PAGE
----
Bill Belichick is the poster child for failed head coaches who swallowed their pride, returned to their coordinator roots, earned a second shot and made good. But Belichick is the exception, not the norm. Most second-time head coaches, who worked their way back from assistant up to head coach, do no better in their do-over. Romeo Crennel, Dick Jauron, Wade Philips, Ken Whisenhunt, Norv Turner and Joe Bugel all failed as second-time head coaches while the Detroit Lions’ Jim Caldwell is on the hot seat this season.
That’s why, no matter how many points Pittsburgh scores each week, Steelers offensive coordinator Todd Haley is no shoe-in to get a second chance to run a team, let alone succeed at it.
But before addressing Haley’s chances at earning a head coaching job sometime next spring or any other time, consider the status of another former NFL head coach who returned to the sidelines as an assistant a few years back and is now running one of the league’s most potent offenses.
It seems a foregone conclusion that Josh McDaniels, the Patriots’ offensive coordinator, will soon be the hot coaching candidate, especially because of his work with New England’s quarterbacks. He’s already won three games with three different starters this season. Furthermore, he’s won a Super Bowl as an offensive coordinator and he may well be desperate to redeem himself after his embarrassing tenure as Denver’s head coach ended in 2010. All these factors point to McDaniels taking whatever the best job available next year, whether it’s Detroit, Jacksonville, San Diego, Cincinnati, Indianapolis or somewhere else.
Haley’s situation is much different than McDaniels’, and not just because he is 9 years older. He doesn’t have a Super Bowl ring in Pittsburgh and his run as a head coach in Kansas City wasn’t nearly as disastrous as McDaniels’ was: At least Haley’s team made the playoffs.
Perhaps he doesn’t want another shot at being a head coach and enjoys the far more focused and comparatively simpler task of offensive coordinator … although that’s unlikely. So, assuming he does want another shot, what are the chances someone hires him?
From a pure numbers standpoint, Haley is as good a candidate as anyone. In his offense, the Steelers have finished in the top three in yardage each of the last two seasons, and — aside from a significant hiccup against Philadelphia — Pittsburgh’s offense has been as good as any in the league in 2016.
But Haley might not be that hotly sought after given the ugly way in which his run in Kansas City ended. Four days before the Chiefs fired him late in the 2011 NFL season, Haley told a reporter about his fears the front office was bugging his phone and spying on him and his assistants.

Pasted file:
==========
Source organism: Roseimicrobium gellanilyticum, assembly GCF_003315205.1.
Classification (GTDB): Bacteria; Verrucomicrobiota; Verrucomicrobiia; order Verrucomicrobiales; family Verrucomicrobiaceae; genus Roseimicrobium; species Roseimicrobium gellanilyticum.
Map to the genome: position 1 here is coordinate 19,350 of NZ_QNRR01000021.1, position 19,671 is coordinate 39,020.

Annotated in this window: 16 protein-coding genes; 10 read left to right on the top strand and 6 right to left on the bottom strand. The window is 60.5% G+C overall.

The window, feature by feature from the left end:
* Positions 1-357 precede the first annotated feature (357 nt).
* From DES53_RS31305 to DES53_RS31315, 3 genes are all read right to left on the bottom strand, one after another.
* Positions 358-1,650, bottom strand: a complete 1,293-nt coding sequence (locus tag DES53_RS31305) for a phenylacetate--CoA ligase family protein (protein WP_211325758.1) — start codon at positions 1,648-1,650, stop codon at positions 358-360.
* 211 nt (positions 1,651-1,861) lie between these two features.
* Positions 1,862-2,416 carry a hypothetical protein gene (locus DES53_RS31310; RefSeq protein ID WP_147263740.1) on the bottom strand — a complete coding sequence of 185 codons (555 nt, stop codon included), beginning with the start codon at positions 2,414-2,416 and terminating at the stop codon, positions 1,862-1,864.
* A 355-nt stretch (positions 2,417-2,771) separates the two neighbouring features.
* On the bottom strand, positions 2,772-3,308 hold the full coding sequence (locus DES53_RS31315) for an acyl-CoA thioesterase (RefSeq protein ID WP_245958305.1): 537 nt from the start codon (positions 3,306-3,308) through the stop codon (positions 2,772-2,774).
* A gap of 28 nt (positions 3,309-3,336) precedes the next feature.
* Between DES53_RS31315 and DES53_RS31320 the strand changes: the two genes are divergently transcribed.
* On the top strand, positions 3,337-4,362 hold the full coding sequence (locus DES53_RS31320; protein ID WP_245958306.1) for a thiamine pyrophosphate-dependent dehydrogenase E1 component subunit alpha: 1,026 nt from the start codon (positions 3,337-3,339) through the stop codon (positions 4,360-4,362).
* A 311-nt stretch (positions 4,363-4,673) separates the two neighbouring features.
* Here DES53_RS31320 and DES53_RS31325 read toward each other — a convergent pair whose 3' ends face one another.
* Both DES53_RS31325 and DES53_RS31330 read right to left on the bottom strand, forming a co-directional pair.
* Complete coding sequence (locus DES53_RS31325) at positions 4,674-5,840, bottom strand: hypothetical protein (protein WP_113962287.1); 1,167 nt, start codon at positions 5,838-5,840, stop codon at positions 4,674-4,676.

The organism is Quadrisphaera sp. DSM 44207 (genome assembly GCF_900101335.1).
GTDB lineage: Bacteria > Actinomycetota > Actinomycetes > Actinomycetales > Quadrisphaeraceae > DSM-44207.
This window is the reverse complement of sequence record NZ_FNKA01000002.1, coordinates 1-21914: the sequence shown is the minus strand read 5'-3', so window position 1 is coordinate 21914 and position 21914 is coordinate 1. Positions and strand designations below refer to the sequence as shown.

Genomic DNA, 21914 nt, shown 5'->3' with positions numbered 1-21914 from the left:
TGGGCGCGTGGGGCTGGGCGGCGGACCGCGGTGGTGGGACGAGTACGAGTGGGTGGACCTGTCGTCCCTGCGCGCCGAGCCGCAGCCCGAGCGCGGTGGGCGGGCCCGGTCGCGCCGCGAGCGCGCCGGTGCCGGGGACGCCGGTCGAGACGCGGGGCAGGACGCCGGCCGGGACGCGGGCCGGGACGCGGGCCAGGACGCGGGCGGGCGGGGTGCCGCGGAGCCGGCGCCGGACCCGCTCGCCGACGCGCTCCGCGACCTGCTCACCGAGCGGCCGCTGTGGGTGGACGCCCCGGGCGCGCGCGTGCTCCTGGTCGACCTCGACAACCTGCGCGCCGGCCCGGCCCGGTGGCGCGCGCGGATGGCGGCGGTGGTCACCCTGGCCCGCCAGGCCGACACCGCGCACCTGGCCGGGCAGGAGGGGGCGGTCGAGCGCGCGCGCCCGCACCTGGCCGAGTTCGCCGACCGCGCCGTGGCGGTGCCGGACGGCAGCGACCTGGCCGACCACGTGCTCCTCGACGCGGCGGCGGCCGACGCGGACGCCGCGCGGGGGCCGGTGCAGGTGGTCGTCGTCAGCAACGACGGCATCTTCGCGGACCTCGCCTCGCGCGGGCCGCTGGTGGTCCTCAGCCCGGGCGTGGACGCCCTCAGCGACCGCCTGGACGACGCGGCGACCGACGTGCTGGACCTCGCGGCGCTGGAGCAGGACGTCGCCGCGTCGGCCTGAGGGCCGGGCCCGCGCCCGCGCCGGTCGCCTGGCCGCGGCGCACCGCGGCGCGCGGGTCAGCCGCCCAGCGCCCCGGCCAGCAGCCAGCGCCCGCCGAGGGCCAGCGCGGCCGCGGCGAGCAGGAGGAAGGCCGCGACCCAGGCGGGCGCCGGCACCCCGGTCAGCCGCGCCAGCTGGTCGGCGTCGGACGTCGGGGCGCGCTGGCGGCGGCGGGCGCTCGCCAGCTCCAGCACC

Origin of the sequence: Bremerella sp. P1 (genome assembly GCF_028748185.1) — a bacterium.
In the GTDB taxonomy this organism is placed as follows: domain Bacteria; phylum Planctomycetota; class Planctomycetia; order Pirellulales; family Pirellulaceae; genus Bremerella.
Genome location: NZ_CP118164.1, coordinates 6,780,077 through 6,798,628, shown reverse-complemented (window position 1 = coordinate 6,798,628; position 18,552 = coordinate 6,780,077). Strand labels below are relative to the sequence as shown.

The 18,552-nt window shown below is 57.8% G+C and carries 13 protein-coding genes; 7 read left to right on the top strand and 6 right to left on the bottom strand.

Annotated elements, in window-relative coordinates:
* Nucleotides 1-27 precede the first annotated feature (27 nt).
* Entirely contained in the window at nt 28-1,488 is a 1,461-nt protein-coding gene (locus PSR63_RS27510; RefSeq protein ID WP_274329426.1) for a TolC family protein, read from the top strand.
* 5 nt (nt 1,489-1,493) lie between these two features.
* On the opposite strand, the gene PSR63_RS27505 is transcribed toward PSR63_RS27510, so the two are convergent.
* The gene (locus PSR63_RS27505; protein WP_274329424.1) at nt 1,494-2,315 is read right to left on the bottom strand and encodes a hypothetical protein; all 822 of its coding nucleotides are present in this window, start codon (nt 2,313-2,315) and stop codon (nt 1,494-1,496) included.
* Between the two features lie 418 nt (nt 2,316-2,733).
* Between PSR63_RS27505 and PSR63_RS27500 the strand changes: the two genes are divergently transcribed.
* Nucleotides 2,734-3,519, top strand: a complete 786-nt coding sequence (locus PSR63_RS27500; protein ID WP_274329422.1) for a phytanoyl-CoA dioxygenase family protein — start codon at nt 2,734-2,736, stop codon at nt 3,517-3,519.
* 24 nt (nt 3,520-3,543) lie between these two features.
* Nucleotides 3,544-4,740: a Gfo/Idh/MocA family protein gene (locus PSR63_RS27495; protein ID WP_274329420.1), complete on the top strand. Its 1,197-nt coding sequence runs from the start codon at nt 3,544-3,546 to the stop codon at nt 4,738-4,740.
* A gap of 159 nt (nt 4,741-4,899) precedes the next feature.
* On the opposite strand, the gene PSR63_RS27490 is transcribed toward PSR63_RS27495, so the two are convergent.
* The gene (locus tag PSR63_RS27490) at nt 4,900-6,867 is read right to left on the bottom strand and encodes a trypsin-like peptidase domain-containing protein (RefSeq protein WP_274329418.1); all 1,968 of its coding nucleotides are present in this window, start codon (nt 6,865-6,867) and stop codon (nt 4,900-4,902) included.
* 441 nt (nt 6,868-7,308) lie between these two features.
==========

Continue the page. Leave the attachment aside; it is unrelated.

That report is not widely known and there’s a chance teams in search of a head coach will ignore or forget it. But NFL front offices do have long memories and that quirky story could make the difference. The time he left a “Chiefs Suck” note on a check at a restaurant might also serve as a minor red flag to a general manager and team president.
Still, owners who are looking for someone to resurrect a dormant offense are likely to look past all that and make the best hire. Haley has done such a masterful job with the Steelers, especially developing Le’Veon Bell and Antonio Brown into superstars, as well as molding Martavis Bryant and Sammie Coates into playmakers. Teams will at the very least show interest in him. And in the end, if he is willing to leave Ben Roethlisberger and that fine collection of skill players, Haley is probably destined to get a second chance as a head coach.
And how that will turn out is anybody’s guess. Mike Mularkey, a twice-failed head coach who went from Titans offensive coordinator to Titans head coach last year is 2-3 and oversees one of the lowest-scoring teams in the NFL. Meanwhile, Jack Del Rio, who was run out of Jacksonville before taking over as Denver’s defensive coordinator in 2012, now has the Oakland Raiders tied for first place in the AFC West.
As for Haley? Well, now that Snoop Dogg seems to be off his case, neither staying in Pittsburgh nor taking a head coaching job elsewhere would be the wrong move. Of course, that doesn’t mean it’s the right move, either.